Warner Bros Television and the creators of Smallville are not taking their multimillion-dollar legal battle to a jury after all. Lawyers for WBTV and co-creators/writers Miles Millar and Alfred Gough announced in a hearing today that they have reached a settlement in their breach of contract and conflict of interest dispute. No details of the settlement were made public. LA Superior Court Judge Michael Johnson told the parties today that they now have until August 30 to file a formal request for dismissal. Millar and Gough along with Tollin/Robbins Productions claimed in their initial $100 million vertical integration suit, first filed in March 2010, that WBTV signed low-balling licensing deals with the WB and later the CW that were nowhere near the requisite arms-length nor conducted with the good faith that they should have been. Tollin/Robbins came to a settlement with WBTV back in early January.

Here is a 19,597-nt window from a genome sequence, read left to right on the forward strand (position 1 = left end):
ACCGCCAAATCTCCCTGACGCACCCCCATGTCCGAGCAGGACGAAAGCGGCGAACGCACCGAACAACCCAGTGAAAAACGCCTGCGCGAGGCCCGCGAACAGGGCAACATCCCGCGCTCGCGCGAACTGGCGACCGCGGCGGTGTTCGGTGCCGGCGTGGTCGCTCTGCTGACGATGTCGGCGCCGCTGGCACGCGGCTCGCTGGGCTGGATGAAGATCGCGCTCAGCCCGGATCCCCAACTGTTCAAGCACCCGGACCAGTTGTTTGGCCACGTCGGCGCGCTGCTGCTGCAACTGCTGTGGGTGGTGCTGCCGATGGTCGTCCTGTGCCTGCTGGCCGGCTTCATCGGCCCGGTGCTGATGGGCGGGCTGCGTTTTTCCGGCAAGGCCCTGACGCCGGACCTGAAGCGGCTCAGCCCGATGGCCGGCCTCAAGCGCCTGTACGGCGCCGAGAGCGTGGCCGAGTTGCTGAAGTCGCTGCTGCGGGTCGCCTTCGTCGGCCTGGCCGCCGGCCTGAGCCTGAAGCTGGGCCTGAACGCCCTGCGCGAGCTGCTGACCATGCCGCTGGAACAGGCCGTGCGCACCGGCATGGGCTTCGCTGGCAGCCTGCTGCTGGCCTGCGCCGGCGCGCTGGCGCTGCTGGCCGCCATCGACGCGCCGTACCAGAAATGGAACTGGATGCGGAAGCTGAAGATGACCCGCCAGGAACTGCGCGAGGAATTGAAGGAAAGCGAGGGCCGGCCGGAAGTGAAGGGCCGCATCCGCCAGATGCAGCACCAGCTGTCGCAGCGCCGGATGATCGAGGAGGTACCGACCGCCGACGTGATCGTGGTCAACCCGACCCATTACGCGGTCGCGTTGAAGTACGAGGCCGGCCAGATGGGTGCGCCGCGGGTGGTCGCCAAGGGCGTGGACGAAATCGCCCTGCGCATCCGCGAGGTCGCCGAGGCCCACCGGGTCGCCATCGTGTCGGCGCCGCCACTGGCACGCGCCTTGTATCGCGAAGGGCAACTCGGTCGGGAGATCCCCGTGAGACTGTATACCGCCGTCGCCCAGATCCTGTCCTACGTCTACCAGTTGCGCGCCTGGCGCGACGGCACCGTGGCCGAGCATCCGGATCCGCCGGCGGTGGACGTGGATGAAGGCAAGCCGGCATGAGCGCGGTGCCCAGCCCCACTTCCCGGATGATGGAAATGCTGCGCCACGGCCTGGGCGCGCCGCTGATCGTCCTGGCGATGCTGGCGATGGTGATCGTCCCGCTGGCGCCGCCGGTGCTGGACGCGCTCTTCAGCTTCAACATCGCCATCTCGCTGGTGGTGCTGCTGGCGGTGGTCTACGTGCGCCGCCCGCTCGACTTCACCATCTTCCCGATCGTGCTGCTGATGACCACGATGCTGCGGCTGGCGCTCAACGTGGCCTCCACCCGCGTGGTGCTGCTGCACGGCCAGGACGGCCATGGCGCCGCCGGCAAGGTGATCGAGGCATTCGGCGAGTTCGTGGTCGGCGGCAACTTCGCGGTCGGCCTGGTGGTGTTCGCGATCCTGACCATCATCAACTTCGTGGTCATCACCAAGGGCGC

Smallville debuted on the WB Network on October 21, 2001. It ran until May 13, 2011, ending on the CW, which itself debuted in 2006 after the merger of the WB and CBS’ UPN. The case from plaintiffs Killara Productions and Leonardtown Productions, with Tollin/Robbins still attached in name, was scheduled to go to trial June 10. The settlement in this case, along with the wrapping up of the rights case that WB had going on with the estates of Superman co-creators, now puts the studio in a clear position to move forward unobstructed with any Superboy movie if it wants to. The producers were represented by Dale Kinsella, Michael Kump, Chad Fitzgerald and Aaron Liskin of Kinsella Weitzman Iser Kump & Aldiseert. WBTV and the other defendants were represented by Daniel Petrocelli, Robert Schwartz and Molly Lens of LA firm O’Melvey & Myers.